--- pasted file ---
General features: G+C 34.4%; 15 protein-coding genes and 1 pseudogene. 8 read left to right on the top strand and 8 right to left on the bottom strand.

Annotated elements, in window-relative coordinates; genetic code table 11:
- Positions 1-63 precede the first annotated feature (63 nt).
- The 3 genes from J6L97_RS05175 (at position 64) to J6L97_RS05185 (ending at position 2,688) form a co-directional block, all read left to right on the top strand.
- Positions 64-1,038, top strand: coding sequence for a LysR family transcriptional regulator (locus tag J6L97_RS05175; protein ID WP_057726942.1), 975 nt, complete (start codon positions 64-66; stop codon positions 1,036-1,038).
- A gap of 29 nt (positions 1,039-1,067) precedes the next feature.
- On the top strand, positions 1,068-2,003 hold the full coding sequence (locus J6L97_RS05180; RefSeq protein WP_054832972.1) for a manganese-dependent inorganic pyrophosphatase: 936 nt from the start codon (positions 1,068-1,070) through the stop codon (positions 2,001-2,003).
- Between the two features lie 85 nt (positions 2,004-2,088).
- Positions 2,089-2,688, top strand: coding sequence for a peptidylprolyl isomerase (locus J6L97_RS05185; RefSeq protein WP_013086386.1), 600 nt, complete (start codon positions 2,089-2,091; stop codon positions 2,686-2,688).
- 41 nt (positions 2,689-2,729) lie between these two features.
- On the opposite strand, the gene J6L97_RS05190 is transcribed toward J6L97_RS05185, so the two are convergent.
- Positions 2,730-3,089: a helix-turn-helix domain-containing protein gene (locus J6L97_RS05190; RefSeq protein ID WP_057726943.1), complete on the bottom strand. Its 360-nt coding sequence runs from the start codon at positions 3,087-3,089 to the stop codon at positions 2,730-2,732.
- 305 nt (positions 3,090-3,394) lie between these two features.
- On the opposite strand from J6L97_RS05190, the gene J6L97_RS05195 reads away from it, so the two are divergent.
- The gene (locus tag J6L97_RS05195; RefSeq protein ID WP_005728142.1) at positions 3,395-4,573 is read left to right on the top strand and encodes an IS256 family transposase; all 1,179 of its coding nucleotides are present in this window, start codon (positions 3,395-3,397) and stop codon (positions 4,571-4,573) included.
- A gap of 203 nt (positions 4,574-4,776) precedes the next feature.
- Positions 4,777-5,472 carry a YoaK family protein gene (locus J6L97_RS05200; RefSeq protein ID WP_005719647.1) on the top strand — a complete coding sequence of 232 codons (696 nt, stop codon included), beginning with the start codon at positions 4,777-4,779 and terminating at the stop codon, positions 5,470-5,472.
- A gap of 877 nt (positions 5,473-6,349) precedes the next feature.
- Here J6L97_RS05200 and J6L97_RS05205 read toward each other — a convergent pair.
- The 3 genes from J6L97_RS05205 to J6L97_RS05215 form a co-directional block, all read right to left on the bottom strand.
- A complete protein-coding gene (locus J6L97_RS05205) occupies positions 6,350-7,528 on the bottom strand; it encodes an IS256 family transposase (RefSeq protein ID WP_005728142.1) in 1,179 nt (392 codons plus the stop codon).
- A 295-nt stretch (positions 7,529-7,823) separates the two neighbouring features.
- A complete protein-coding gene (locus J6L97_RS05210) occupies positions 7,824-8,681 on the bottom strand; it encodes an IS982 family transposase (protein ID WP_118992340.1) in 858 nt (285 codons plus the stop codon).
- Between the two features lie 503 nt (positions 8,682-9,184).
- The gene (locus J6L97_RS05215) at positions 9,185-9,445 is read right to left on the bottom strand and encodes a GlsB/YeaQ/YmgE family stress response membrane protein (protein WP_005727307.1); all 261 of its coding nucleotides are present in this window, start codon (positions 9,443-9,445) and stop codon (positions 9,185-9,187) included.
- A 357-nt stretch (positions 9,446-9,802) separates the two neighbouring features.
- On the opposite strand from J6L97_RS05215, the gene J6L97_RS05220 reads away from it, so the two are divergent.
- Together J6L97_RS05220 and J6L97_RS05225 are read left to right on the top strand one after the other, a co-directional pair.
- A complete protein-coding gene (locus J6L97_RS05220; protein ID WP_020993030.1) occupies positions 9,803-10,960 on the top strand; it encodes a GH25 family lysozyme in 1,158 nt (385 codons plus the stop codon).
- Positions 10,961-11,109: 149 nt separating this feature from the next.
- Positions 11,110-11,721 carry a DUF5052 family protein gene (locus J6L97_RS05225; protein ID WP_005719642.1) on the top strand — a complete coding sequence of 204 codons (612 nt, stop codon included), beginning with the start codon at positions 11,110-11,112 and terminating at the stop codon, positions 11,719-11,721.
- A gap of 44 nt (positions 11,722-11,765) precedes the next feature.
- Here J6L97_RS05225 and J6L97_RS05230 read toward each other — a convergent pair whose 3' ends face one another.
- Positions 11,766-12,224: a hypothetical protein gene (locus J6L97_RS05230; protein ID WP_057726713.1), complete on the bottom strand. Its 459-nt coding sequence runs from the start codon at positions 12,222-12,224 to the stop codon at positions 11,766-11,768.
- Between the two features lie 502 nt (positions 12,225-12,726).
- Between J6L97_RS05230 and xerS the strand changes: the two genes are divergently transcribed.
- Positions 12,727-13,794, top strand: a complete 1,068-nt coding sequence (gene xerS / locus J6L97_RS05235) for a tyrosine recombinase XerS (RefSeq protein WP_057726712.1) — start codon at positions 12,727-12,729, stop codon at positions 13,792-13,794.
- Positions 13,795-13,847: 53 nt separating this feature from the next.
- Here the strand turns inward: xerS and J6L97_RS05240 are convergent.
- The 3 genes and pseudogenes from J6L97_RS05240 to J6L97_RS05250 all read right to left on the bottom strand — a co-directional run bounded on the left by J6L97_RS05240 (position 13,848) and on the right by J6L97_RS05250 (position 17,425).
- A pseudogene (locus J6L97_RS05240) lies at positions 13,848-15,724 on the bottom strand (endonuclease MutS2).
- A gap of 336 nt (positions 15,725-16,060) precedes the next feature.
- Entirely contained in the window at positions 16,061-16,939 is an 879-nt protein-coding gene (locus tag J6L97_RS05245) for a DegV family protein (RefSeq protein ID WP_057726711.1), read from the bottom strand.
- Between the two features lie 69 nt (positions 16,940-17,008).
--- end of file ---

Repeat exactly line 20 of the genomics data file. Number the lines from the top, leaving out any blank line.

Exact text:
- The 3 genes from J6L97_RS05205 to J6L97_RS05215 form a co-directional block, all read right to left on the bottom strand.